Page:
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Friday April 16, 1976
. . . where the 1970s live forever!

News stories from Friday April 16, 1976


Summaries of the stories the major media outlets considered to be of particular importance on this date:

  • President Ford decided against higher tariffs or other restraints on foreign shoes -- about 40 percent of all non-rubber footwear sold in the United States is imported. Although the six-member International Trade Commission had found unanimously that the domestic shoe industry was being injured by import competition, the White House said that the President's decision was "based on his evaluation of the national interest," including the likelihood of higher prices for consumers if restraints were imposed. [New York Times]
  • The Justice Department filed a civil rights suit against organizations representing the country's principal real estate appraisers and savings and loan associations on the ground that they have violated the Fair Housing Act of 1968. The organizations are the American Institute of Real Estate Appraisers of the National Association of Realtors, the United States League of Savings Associations and the Mortgage Bankers Association of America. They were charged with using "racially discriminatory standards" in assessing residential property and making mortgage loans in integrated areas. [New York Times]
  • Jimmy Carter told a meeting of minority medical students in Washington that he favored nationwide mandatory health insurance financed through employer and payroll taxes in addition to general tax revenues. Mr. Carter proposed that the government set doctors' fees and establish controls to monitor the cost and quality of medical care. He would, however, preserve the patient's freedom to choose his own physician. [New York Times]
  • Thirteen men were killed inside a survival capsule from a sinking oil drilling rig when it flipped over in a storm in the Gulf of Mexico off Port Aransas, Tex. The Coast Guard said 22 others were rescued. The rig was being towed in 20-foot waves and 50 to 60-knot winds. It sank in 10 seconds. A second survival capsule, a saucer-shaped enclosure launched from the rig, hit the water upright, saving 16 men. [New York Times]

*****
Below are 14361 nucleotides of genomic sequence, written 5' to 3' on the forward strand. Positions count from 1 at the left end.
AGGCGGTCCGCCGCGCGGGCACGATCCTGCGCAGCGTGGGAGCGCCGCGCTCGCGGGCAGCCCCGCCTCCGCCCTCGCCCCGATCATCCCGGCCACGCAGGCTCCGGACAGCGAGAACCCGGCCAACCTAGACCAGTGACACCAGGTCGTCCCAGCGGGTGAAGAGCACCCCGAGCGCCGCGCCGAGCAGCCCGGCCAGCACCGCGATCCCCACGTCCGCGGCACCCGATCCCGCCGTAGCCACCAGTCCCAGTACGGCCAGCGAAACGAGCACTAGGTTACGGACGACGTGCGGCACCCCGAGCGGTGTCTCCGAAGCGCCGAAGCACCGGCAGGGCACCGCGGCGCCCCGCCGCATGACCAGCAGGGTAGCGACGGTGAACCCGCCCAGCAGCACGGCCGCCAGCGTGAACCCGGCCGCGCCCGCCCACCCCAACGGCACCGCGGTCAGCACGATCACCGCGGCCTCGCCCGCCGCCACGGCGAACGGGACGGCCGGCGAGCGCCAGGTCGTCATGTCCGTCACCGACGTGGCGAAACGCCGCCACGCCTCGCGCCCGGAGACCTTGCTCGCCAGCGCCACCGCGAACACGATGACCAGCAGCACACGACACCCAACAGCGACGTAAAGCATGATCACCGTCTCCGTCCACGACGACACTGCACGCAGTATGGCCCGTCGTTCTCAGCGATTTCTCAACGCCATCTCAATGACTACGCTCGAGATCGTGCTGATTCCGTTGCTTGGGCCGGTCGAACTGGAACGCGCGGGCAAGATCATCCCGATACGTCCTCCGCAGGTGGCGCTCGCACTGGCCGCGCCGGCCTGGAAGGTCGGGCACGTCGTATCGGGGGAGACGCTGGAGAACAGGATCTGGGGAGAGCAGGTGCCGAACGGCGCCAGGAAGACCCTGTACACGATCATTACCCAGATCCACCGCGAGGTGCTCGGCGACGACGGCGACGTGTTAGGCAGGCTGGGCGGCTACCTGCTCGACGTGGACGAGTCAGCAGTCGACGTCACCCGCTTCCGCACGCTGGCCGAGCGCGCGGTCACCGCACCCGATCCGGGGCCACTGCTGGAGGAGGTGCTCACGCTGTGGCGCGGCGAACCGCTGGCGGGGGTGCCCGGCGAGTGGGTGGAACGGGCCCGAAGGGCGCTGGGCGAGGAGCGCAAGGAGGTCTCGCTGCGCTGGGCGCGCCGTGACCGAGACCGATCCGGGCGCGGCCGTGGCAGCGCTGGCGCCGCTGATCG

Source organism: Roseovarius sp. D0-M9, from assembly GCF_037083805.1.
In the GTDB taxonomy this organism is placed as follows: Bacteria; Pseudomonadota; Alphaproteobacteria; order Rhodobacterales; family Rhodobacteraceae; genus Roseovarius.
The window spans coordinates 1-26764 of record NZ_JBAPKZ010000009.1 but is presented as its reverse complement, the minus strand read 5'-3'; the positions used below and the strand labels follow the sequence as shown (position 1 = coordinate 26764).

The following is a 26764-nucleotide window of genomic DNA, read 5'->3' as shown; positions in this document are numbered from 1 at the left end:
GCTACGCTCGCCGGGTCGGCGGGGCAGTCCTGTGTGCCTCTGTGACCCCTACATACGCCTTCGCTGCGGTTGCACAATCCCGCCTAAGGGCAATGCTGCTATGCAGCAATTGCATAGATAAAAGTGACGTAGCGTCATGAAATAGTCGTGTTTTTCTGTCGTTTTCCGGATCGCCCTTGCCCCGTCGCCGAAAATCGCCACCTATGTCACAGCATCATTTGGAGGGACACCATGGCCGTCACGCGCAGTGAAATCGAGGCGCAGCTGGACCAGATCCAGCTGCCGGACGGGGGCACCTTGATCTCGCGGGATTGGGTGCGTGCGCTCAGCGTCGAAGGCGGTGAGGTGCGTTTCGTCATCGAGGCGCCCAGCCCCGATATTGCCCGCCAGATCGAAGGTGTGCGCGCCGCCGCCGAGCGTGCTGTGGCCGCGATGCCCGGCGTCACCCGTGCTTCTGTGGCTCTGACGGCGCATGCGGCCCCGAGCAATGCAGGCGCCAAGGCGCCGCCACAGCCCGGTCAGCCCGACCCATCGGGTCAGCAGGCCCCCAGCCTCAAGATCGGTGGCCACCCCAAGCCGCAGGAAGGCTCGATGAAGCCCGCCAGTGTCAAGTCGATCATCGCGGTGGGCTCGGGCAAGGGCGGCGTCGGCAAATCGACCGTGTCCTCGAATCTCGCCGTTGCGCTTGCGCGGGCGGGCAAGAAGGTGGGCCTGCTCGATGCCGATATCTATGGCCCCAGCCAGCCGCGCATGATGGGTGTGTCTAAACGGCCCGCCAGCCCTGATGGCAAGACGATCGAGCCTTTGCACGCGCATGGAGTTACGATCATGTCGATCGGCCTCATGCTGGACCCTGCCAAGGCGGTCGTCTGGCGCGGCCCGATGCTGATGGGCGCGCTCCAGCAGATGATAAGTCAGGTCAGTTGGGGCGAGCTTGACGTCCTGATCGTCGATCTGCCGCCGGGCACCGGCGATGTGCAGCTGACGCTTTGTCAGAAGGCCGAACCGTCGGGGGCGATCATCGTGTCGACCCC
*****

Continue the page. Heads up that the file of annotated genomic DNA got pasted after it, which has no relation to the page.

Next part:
• A noise control measure that prohibits late-night takeoffs and most late-night landings at San Diego's Lindbergh Field has had none of the dire economic effects or serious inconveniences predicted by airlines and other opponents of the ban when it was imposed four months ago. The possibility that a similar ban might be adopted by other cities has prompted the Federal Aviation Administration to prepare measures to prohibit such bans because they may bring chaos to the national air transport system. The F.A.A. may deal with the issue by issuing new airplane noise standards. [New York Times]
  • New York has filed a suit against New Jersey in the United States Supreme Court seeking more than $225 million that New Jersey has collected in income taxes from New Yorkers who work or have worked in New Jersey. The suit contends that the New Jersey commuter tax on New Yorkers is unconstitutional because New Jersey is taxing non-residents while it does not have an income tax on its residents. [New York Times]
  • Syria and the Palestinian guerrilla movement announced agreement on moves to end the Lebanese civil war and said they would take a unified stand against any party that resumes military operations. But the communique issued by both sides made no mention of the presence of an estimated total of 2,000 to 4,000 Syrian and Syrian-controlled Palestinian troops that have recently entered Lebanon. Western diplomatic sources predicted that these forces would remain to guarantee that there would be no major resumption of fighting. [New York Times]
  • The Indian government outlined a broad new birth control policy that is intended to give "top national priority" to slowing the rapid growth of the country's population. The government proposes to raise the marrying age and give more incentive money to people who voluntarily submit to sterilization. It stopped short of compulsory sterilization, which had been hotly debated, but the government made it clear that it had no objection to legislation in several Indian states that would compel sterilization of people who have had children. [New York Times]


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